Trump’s Train Wreck
by John Lawrence
It is perfectly understandable that any sane human being would prefer spending the next two months or so lounging on the beach, hiking in a park, or perfecting their high school foreign language in some international destination. Anything but hanging around and watching the inexorable, slow-moving train wreck that is the U.S. federal government. As a service, therefore, I will once again stick my neck out and make a few predictions about the next few weeks under the hapless Trumpians and their Republican henchmen in Congress.
There is the inevitable drama of September 30th, the end of the fiscal year, which means that either the 12 individual appropriations bills are signed into law or whatever remains without an enacted bill necessitates a Continuing Resolution. One of the stunning examples of Republican legislative ineptitude since regaining the majority in 2010 has been the party’s inability to conduct the basic responsibilities of governing: appropriating money, raising the debt ceiling, preventing the termination of desirable policies including tax cuts.
In each case, the resolute obstructionism of the Tea Party-Freedom Caucus zealots in the House has prevented the GOP majority from writing those bills on the party’s terms. No matter, the ideologues on the Right remain dug into their absolutism and will not vote for essential legislation even if loaded down with conservative trinkets, obstinacy that has forced both John Boehner (who lost his job for such behavior) and the hapless Paul Ryan to seek Democratic votes to reach 218. Those Democratic votes come with a price: no riders, and the resulting clean CRs and debt ceilings cause the Freedom Caucus fringe to explode into even deeper fulminations about their leadership’s collaboration with Nancy Pelosi’s Democrats.
If you feel like you have seen this play before, it is because you have, with regularity, and you will see it again this fall. Ryan inevitably must make concessions to reality that will widen the chasm in his Conference, compounding the challenge in reaching a consensus on health care, immigration, tax policy and infrastructure. It is unlikely anything will happen before midnight on September 30th that will resolve this conundrum, unify Republicans, and strengthen that party going into the end-of-the year fundraising/candidate recruitment season. Indeed, failure on the policy front will encourage stronger Democrats to challenge sitting Republicans and may well lead some in the GOP to opt for retirement, creating alluring open seat pick-up opportunities.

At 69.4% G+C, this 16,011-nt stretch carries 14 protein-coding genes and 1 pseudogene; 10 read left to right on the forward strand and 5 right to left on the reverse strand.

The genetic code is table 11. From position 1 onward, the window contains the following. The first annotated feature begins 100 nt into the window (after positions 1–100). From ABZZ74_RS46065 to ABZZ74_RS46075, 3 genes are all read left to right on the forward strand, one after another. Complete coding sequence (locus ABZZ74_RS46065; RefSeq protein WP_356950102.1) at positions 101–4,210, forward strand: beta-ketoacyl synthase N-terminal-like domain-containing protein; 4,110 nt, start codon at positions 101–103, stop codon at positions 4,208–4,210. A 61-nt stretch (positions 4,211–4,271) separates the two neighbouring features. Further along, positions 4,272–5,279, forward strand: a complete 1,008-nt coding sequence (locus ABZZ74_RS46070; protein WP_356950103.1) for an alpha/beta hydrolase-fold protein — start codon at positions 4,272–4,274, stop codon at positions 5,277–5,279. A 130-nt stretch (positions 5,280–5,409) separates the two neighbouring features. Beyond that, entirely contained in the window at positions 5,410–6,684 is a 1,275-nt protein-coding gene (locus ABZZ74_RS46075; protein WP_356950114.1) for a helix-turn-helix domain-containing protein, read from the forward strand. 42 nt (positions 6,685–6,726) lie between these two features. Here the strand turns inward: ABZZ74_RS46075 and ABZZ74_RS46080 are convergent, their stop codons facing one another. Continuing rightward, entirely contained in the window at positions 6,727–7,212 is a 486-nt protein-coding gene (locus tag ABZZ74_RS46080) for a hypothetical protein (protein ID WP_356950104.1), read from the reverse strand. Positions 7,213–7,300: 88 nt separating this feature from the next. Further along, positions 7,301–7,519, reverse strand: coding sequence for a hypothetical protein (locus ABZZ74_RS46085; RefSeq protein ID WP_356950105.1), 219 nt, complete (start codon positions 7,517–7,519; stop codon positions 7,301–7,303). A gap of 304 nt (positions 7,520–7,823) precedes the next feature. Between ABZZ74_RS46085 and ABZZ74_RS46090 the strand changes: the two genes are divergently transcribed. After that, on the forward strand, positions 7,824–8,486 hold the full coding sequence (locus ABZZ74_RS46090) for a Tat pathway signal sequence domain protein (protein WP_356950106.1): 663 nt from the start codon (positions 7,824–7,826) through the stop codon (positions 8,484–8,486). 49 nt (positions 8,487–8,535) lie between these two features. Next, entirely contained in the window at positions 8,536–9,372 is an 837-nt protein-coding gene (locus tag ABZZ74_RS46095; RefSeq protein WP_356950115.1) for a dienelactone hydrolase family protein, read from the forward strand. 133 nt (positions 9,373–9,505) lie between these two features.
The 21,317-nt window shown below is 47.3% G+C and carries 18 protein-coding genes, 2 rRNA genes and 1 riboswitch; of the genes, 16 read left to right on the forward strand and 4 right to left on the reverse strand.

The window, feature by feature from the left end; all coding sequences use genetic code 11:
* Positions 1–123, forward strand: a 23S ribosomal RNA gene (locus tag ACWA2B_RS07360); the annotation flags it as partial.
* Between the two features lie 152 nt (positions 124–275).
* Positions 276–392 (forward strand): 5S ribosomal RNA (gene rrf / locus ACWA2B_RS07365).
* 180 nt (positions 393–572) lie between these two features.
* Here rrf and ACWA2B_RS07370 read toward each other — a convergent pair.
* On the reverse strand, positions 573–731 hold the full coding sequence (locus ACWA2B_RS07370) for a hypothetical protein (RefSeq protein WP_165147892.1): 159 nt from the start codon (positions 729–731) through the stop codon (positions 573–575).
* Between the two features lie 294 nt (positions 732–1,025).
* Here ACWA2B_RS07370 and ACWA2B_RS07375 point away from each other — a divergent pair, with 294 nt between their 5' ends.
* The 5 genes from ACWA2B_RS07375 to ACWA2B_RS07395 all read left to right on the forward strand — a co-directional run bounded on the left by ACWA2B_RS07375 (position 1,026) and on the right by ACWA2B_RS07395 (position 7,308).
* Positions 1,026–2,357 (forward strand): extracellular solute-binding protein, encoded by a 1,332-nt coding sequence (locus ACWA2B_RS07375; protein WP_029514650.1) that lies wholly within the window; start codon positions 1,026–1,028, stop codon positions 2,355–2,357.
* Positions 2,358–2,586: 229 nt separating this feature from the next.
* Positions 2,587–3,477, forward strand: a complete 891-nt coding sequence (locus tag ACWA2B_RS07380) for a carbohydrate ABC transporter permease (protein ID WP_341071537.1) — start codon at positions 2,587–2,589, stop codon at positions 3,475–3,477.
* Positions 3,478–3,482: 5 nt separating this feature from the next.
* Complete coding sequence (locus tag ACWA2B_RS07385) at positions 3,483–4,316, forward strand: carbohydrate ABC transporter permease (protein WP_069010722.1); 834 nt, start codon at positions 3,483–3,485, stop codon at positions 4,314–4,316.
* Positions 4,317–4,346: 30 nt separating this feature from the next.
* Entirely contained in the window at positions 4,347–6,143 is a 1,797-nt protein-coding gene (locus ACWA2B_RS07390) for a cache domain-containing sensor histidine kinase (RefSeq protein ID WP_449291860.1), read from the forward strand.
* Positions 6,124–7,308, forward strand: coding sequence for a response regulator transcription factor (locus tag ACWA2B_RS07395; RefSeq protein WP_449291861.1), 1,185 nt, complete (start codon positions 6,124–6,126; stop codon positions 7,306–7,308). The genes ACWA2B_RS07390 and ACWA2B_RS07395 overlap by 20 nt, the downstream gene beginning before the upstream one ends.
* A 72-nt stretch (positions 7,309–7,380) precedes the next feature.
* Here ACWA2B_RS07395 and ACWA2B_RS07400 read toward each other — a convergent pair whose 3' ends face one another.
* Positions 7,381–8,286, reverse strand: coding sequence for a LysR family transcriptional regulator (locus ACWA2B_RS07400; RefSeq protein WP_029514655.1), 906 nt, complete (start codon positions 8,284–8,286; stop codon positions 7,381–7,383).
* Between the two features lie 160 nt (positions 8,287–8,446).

It may not be all smooth sailing for Democrats. Although I had predicted the House would inevitably approve some health care bill and then apologized when it did not, my prognostication eventually came true with approval of the travesty that even Donald Trump – after the sophomoric beer bash on the South Lawn of the White House with gleeful Republicans – deemed “mean.” Similarly, it seems difficult to believe that Senate Republicans will fail to pass something to avoid culpability for failing to address the Affordable Care Act. But with two-thirds of the Senate not up this fall, Republicans in the upper house may not feel the electoral pressure to pass a bill that will prove unpopular in states that are far more diverse than the carefully crafted conservative House districts. Cutting off Medicaid has real consequences in many Republican states where House members didn’t think twice about taking a scalpel to health services for poor children, those with disabilities and the elderly.
A major motivation for dropping health care is that it is getting in the way of Mitch McConnell’s real objective, which are tax cuts for the affluent. True, Republicans need those health “savings” to “pay for” the tax cuts; but don’t think for a moment they won’t find a way around that dilemma. Cutting taxes for rich people, as I have written before, is the reason this circus came to town, and if only one “major” bill passes in the 115th Congress, McConnell will ensure that it is tax cuts – not to be confused with tax reform.
The great unknown remains the toll on the legislative process from multiple investigations of the Trump Administration. Over six months into the term, Trump and his cranky pranksters show no signs of learning the ropes of governing or avoiding weekly missteps that brake any gathering momentum. The country had no sooner recovered from Ivanka’s audaciousness in substituting for her meandering father at the G-20 head of state table than another Trump spawn — Don Jr. – admitted to participating in a mid-campaign meeting with a Russian lawyer who promised damaging information on Hillary Clinton. No less than Richard Painter, a George W. Bush ethics lawyer, observed “We do not get our opposition research from spies, we do not collaborate with Russian spies … This is unacceptable. This borders on treason, if it is not itself treason.”
Making predictions about where we will be two and a half months – or two and a half days from now – is a perilous exercise in an environment where the Trump regime seems to be unraveling like a golf ball at one of the President’s high-end resorts. All the more reason to slap on the suntan oil and go on a hike.